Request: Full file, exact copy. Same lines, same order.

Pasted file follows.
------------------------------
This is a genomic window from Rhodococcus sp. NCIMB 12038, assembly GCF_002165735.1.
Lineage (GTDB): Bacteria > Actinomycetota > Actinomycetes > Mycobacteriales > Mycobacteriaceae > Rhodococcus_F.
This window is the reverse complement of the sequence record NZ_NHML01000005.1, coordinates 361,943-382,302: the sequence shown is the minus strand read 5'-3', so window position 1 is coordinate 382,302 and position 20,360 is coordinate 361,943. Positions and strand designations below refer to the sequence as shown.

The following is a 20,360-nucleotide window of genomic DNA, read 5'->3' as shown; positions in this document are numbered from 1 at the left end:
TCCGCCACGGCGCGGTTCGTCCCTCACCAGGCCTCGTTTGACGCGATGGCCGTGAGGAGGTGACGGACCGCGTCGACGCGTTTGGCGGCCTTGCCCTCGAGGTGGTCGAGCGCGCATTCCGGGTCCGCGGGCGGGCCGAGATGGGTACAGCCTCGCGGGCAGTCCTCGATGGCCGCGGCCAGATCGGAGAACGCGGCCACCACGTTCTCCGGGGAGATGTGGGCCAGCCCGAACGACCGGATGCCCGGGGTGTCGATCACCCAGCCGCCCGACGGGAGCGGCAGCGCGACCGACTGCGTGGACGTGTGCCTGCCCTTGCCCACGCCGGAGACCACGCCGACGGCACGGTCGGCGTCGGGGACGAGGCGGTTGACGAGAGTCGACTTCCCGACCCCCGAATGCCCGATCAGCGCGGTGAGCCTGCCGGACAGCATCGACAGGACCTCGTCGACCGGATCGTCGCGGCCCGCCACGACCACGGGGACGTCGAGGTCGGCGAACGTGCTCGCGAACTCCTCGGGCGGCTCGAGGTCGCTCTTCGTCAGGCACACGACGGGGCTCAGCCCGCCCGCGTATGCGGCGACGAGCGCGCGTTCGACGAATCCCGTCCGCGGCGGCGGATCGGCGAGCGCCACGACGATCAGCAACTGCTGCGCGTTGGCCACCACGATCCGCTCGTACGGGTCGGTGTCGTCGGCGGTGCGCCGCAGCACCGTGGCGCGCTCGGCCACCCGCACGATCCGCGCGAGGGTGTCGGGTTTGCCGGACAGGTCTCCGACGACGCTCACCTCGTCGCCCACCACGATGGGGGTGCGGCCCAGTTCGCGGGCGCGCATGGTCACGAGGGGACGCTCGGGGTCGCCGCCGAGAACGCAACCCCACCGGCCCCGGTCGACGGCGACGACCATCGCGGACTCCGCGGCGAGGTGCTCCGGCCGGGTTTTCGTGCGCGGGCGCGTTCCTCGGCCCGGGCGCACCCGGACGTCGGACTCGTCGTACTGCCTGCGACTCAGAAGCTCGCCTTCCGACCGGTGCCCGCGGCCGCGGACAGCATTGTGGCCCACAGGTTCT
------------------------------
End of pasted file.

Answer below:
This is a genomic window from Rhodococcus sp. NCIMB 12038, assembly GCF_002165735.1.
Lineage (GTDB): Bacteria > Actinomycetota > Actinomycetes > Mycobacteriales > Mycobacteriaceae > Rhodococcus_F.
This window is the reverse complement of the sequence record NZ_NHML01000005.1, coordinates 361,943-382,302: the sequence shown is the minus strand read 5'-3', so window position 1 is coordinate 382,302 and position 20,360 is coordinate 361,943. Positions and strand designations below refer to the sequence as shown.

The following is a 20,360-nucleotide window of genomic DNA, read 5'->3' as shown; positions in this document are numbered from 1 at the left end:
TCCGCCACGGCGCGGTTCGTCCCTCACCAGGCCTCGTTTGACGCGATGGCCGTGAGGAGGTGACGGACCGCGTCGACGCGTTTGGCGGCCTTGCCCTCGAGGTGGTCGAGCGCGCATTCCGGGTCCGCGGGCGGGCCGAGATGGGTACAGCCTCGCGGGCAGTCCTCGATGGCCGCGGCCAGATCGGAGAACGCGGCCACCACGTTCTCCGGGGAGATGTGGGCCAGCCCGAACGACCGGATGCCCGGGGTGTCGATCACCCAGCCGCCCGACGGGAGCGGCAGCGCGACCGACTGCGTGGACGTGTGCCTGCCCTTGCCCACGCCGGAGACCACGCCGACGGCACGGTCGGCGTCGGGGACGAGGCGGTTGACGAGAGTCGACTTCCCGACCCCCGAATGCCCGATCAGCGCGGTGAGCCTGCCGGACAGCATCGACAGGACCTCGTCGACCGGATCGTCGCGGCCCGCCACGACCACGGGGACGTCGAGGTCGGCGAACGTGCTCGCGAACTCCTCGGGCGGCTCGAGGTCGCTCTTCGTCAGGCACACGACGGGGCTCAGCCCGCCCGCGTATGCGGCGACGAGCGCGCGTTCGACGAATCCCGTCCGCGGCGGCGGATCGGCGAGCGCCACGACGATCAGCAACTGCTGCGCGTTGGCCACCACGATCCGCTCGTACGGGTCGGTGTCGTCGGCGGTGCGCCGCAGCACCGTGGCGCGCTCGGCCACCCGCACGATCCGCGCGAGGGTGTCGGGTTTGCCGGACAGGTCTCCGACGACGCTCACCTCGTCGCCCACCACGATGGGGGTGCGGCCCAGTTCGCGGGCGCGCATGGTCACGAGGGGACGCTCGGGGTCGCCGCCGAGAACGCAACCCCACCGGCCCCGGTCGACGGCGACGACCATCGCGGACTCCGCGGCGAGGTGCTCCGGCCGGGTTTTCGTGCGCGGGCGCGTTCCTCGGCCCGGGCGCACCCGGACGTCGGACTCGTCGTACTGCCTGCGACTCAGAAGCTCGCCTTCCGACCGGTGCCCGCGGCCGCGGACAGCATTGTGGCCCACAGGTTCT